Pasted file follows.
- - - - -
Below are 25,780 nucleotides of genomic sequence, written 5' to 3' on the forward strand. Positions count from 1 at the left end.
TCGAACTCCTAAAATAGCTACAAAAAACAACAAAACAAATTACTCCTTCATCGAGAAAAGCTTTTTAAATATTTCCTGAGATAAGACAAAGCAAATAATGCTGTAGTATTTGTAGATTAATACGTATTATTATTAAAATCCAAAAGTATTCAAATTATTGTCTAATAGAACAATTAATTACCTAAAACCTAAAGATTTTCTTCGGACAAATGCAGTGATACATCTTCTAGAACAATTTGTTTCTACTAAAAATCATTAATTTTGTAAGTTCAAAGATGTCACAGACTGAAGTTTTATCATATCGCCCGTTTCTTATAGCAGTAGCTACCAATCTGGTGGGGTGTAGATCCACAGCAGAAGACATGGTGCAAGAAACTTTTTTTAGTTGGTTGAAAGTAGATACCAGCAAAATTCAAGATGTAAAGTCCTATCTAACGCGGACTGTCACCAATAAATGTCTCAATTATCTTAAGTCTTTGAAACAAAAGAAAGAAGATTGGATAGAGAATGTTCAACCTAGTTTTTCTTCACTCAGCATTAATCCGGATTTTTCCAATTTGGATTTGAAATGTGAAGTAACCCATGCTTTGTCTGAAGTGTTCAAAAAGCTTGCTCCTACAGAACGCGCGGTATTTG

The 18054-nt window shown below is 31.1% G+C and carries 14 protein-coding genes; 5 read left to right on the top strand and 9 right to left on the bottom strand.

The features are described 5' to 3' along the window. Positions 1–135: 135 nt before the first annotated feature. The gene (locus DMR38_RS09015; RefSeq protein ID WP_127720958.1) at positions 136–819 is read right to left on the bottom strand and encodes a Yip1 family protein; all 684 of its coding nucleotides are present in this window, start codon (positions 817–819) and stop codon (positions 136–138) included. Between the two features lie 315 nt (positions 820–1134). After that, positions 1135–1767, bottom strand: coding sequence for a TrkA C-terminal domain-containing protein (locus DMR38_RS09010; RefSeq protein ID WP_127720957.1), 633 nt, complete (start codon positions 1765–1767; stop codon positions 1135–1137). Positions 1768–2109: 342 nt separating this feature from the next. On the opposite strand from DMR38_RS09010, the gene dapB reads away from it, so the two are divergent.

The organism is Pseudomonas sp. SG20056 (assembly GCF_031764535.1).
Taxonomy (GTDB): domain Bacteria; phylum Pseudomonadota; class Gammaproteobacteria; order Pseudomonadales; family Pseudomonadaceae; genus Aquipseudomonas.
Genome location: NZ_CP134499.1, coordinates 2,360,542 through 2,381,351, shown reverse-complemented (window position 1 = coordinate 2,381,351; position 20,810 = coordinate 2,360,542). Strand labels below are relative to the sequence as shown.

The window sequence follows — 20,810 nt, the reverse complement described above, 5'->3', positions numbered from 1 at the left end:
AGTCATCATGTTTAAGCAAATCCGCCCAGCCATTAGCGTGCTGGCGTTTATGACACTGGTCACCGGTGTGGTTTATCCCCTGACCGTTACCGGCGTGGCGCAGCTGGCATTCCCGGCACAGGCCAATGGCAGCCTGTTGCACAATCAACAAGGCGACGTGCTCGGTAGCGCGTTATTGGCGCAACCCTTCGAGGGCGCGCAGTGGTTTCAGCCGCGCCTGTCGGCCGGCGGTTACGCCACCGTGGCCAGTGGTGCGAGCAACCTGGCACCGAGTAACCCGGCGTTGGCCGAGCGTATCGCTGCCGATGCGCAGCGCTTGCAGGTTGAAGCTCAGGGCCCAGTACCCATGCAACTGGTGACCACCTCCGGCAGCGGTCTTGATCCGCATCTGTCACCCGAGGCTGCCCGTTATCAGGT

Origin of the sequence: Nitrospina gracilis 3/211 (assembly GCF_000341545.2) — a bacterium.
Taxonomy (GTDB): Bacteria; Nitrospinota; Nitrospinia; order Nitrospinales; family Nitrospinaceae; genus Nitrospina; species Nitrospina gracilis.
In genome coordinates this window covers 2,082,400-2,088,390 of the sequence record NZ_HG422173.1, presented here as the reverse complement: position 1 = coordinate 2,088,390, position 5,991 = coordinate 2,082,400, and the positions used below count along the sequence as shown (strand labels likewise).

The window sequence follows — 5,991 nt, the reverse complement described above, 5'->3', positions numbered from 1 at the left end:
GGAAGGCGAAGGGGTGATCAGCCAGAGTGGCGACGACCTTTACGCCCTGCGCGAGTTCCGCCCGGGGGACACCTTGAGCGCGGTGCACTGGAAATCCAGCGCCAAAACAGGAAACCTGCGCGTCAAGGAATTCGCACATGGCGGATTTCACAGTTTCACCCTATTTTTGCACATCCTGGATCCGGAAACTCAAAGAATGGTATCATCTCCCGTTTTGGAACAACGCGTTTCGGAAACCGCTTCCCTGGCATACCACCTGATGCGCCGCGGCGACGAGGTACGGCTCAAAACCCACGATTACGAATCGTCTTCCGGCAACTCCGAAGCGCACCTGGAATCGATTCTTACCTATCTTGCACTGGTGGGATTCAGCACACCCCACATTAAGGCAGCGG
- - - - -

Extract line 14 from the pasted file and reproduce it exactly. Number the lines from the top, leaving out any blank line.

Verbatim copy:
GGAAGGCGAAGGGGTGATCAGCCAGAGTGGCGACGACCTTTACGCCCTGCGCGAGTTCCGCCCGGGGGACACCTTGAGCGCGGTGCACTGGAAATCCAGCGCCAAAACAGGAAACCTGCGCGTCAAGGAATTCGCACATGGCGGATTTCACAGTTTCACCCTATTTTTGCACATCCTGGATCCGGAAACTCAAAGAATGGTATCATCTCCCGTTTTGGAACAACGCGTTTCGGAAACCGCTTCCCTGGCATACCACCTGATGCGCCGCGGCGACGAGGTACGGCTCAAAACCCACGATTACGAATCGTCTTCCGGCAACTCCGAAGCGCACCTGGAATCGATTCTTACCTATCTTGCACTGGTGGGATTCAGCACACCCCACATTAAGGCAGCGG